What is a Mortgage Broker?

What is a Mortgage Broker?

Mortgage Broker Banner from L Home Warranty


When making large purchases, people generally like to shop around, compare deals and make sure they’re paying the right price. That could be for a car, a new computer, a home warranty or a home mortgage. Most people don’t rush into purchasing the first one they see. The process of making sure you’re getting the best deal can take time and effort. Wouldn’t it be great if you could have an insider give you free advice on where to get the best deal? With a home mortgage, you can! That insider is called a mortgage broker and they work with lenders to get you the best deal for a mortgage. Landmark, a home warranty company, takes a closer look into what a mortgage broker is and what they do.

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Anatomy of a Mortgage Broker from L Home Warranty

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What is a mortgage broker?

A mortgage broker is a middleman between a homebuyer and mortgage lenders. They work with many different lenders and thus knows how each of their mortgage’s compare. As a buyer, you would provide the mortgage broker with your credit score and financial information and the mortgage broker will find the best lender for you and your financial situation.   A mortgage broker will let you know what loan you qualify for and what you can afford. Of course, homebuyers could do this themselves, but it saves a lot of time and hassle to have someone with an insider-view do the legwork for you, especially when you don’t generally have to pay them upfront. Mortgage brokers can also steer individuals away from lenders who have tricky contracts and payment terms. A mortgage broker works between the buyer and the lender throughout the entire loan process. This means they will find the loan that fits a buyer’s needs for the home they want, and whatever the real estate transaction includes, like a home warranty or inspection fees. (Most of the time a home warranty will come with the home through a real estate transaction, however.)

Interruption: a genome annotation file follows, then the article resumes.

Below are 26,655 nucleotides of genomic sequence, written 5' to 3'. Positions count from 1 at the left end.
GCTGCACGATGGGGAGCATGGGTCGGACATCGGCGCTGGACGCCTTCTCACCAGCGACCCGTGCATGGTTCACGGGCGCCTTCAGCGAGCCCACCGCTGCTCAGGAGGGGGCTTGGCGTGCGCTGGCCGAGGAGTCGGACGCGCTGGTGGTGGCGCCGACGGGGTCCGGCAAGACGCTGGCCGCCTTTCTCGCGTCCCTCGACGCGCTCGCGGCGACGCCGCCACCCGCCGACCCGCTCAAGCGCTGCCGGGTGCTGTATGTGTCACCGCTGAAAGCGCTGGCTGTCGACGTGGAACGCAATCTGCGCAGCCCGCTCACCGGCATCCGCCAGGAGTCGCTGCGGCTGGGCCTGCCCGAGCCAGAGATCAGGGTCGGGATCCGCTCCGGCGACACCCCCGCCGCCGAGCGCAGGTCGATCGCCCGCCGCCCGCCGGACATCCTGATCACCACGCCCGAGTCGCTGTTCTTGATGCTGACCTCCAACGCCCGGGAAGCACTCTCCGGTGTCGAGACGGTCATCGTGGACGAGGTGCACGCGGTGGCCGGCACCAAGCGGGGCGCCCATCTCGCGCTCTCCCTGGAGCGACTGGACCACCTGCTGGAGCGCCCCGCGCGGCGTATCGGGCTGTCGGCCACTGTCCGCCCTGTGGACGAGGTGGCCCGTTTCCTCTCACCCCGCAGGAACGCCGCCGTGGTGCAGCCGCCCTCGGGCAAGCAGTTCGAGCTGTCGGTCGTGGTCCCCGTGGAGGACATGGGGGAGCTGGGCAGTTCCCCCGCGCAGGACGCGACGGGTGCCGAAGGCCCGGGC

Some buyers with lower credit scores like working with a mortgage broker because they have connections with lenders who will be willing to work with individuals who have less than perfect credit. Other buyers like working with mortgage brokers because they get loan deals from lenders because they have relationships with the lenders. Some mortgage brokers also help homebuyers save money by elimination appraisal and application fees for loans.

 

What is the difference between a mortgage broker and a loan officer?

Quite simply, a loan officer works for a specific lender and a mortgage broker has regular content with a large amount of lenders to get the best loan for your situation.

 A mortgage broker does not originate a mortgage. That means that they don’t write, create or loan the money for a mortgage. A mortgage broker is simply the middleman between the buyer and the lender. A mortgage broker works between the buyer and the bank like a home warranty representative works with the homeowner and the home warranty company. A mortgage broker also works with a variety of different lenders.

A loan officer on the other hand works for one specific lender. If you choose to work with a loan officer they will know how to get you the best deal on a mortgage in their company, but can’t compare those deals with outside of the lending office. A loan officer writes the loans for their lending institution.

 

How is a mortgage broker paid?

Some buyers are concerned about working with a mortgage broker because they assume they’re being paid based on the cost of the loan they sign. This is not true, and also is illegal thanks to the Dodd-Frank Act. This act states that a mortgage broker cannot be paid from your loan’s interest or for signing a buyer up for a specific lender. Instead, the mortgage broker is paid one to two percent from the loan and is either paid by the buyer or by the institution- not both.

 

How do you choose the best mortgage broker?

There may be some brokers out there who don’t have your best interests at heart. Take your realtor’s recommendations. They will recommend a trusted mortgage broker, home warranty company and inspector.

 

Landmark provides coverage for systems and appliances within a home. A home warranty covers all of the major electrical, plumbing, and HVAC systems inside of your home. A home warranty can come with a home through a real estate transaction or put ona home that has been owned for years. If an appliance or system breaks down from normal wear and tear, a home warranty will pay to repair or replace the failed system or appliance for a flat rate fee of $60. For more information about getting a home warranty for your home, go to Landmark’s main page at www.landmarkhw.com.

 


References:
http://www.investopedia.com/financial-edge/1112/advantages-and-disadvantages-of-using-a-mortgage-broker.aspx

http://www.realtor.com/advice/mortgage-brokers-paid/

http://www.thetruthaboutmortgage.com/what-is-a-mortgage-broker/

http://www.zillow.com/mortgage-rates/buying-a-home/what-does-a-mortgage-broker-do/

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